Exclusive: Government's plan for mega EV charging hubs along our state highway network

Newshub can reveal the Government is planning to supercharge our electric vehicle charging network by building charge hubs similar to petrol service stations along our state highway network. 

It wants to build 25–34 hubs containing up to 20 chargers meaning there would be a hub every 150kms along our state highways.

Rural New Zealand, the Government hasn't forgotten you. It wants a charger in every small town with a population of more than 2000 people. 

It's all part of a goal to have 30 percent of our transport fleet electrified by 2030 - a goal we are miles away from achieving.

Randy's had his EV for a while now, but recently he's been running out of places to charge.

"They have charging at McDonald's and back in the day when I had this car what two, three years ago it was all empty nowadays you have like four cars queueing," he said. 

Too many cars, not enough chargers, and if you're off on a long-distance roadie - that's a big problem. 

"It is quite limited at the moment so you have to plan ahead," said Randy. 

The Transport Minister knows it.

"One of the main issues that people talk about is that range anxiety issue, am I going to be able to get to where I need to and have somewhere to charge without getting caught out," Michael Wood said. 

So this is what the Government has got planned: A service centre built specifically for electric vehicles.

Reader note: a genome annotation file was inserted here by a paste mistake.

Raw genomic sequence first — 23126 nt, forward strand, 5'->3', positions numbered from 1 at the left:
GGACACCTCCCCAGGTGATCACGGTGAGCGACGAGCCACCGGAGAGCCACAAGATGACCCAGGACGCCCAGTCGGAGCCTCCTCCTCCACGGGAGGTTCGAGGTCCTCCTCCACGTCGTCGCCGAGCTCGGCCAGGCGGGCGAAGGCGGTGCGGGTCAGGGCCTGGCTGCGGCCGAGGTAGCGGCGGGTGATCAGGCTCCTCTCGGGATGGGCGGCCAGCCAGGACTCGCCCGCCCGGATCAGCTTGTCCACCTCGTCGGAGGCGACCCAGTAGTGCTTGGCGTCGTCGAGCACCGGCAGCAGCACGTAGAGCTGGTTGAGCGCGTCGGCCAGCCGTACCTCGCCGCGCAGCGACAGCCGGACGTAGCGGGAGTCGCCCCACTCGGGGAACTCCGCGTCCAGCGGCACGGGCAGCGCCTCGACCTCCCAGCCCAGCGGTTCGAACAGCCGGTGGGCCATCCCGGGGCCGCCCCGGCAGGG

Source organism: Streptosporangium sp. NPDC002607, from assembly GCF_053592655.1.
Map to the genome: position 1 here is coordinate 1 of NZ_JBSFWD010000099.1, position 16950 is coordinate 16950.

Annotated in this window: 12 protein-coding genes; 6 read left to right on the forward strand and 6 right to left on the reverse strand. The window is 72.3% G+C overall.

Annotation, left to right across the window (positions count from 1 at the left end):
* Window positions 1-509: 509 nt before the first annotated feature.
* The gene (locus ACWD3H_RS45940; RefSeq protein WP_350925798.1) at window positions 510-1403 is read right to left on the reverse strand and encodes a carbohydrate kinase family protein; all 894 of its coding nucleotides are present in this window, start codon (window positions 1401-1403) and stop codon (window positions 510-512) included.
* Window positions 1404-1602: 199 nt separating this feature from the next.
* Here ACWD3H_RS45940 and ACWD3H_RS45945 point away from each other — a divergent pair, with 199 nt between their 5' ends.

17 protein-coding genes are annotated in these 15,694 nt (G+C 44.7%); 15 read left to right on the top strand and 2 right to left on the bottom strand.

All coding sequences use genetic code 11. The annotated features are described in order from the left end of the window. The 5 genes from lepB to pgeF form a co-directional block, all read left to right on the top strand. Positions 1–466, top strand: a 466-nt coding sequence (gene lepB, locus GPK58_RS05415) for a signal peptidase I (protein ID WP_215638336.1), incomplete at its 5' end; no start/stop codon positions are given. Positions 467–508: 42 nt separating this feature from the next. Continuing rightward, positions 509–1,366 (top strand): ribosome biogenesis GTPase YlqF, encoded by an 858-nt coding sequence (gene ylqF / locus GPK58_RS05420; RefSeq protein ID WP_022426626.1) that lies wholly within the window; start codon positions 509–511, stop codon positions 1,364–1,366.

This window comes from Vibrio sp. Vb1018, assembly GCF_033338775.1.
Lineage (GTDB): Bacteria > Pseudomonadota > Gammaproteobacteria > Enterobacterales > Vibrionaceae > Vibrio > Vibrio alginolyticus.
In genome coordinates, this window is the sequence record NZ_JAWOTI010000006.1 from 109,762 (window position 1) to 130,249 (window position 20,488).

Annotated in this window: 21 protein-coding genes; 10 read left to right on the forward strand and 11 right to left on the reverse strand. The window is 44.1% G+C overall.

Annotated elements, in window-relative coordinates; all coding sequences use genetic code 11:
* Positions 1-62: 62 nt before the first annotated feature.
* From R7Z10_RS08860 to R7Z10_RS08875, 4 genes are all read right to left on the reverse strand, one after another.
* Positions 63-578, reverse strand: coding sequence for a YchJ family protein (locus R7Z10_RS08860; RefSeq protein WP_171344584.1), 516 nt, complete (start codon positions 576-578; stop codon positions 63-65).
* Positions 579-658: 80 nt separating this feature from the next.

Wood wants megahubs with multiple chargers that can fill you up in 15–45 minutes every 150-200kms.

The Government has no idea how much it'll cost. But the industry says it won't come cheap. 

"Mega charging hubs are required, they are a big cost, $10 million plus," said Jolt NZ country manager Chris Monaghan.

Investors like Jolt are ready to go - they just need the Government green light

"The transition to EV is one of the highest adopting rates in the world.

"Now we have to look at infrastructure, how are we going to make sure that all these people who are transitioning to zero-emission transport can confidently charge."

On top of megahubs, the Government also wants chargers in every small town and one public charger for every 20-40 EVs in urban areas.

It's considering compulsory EV chargers in every single new build. 

"It is something that's become a requirement in a number of overseas jurisdictions so we want to see what people think about that," said Wood. 

All that could put a massive strain on the electricity grid.

"We need to make sure that we have smart charging technology that enables us when you go home, when you plug your car in at home, to make sure we spread the load and don't overload the network. With good planning we can do that."

It's all necessary because the Government has set a target of 30 percent of cars being electric by 2035.

"At the moment it's just over 1 percent of the fleet that's electric," Wood said.

"It's a long way to go but we are making progress."

The minister's hoping his supercharged EV charger scheme is the road to cleaner cars.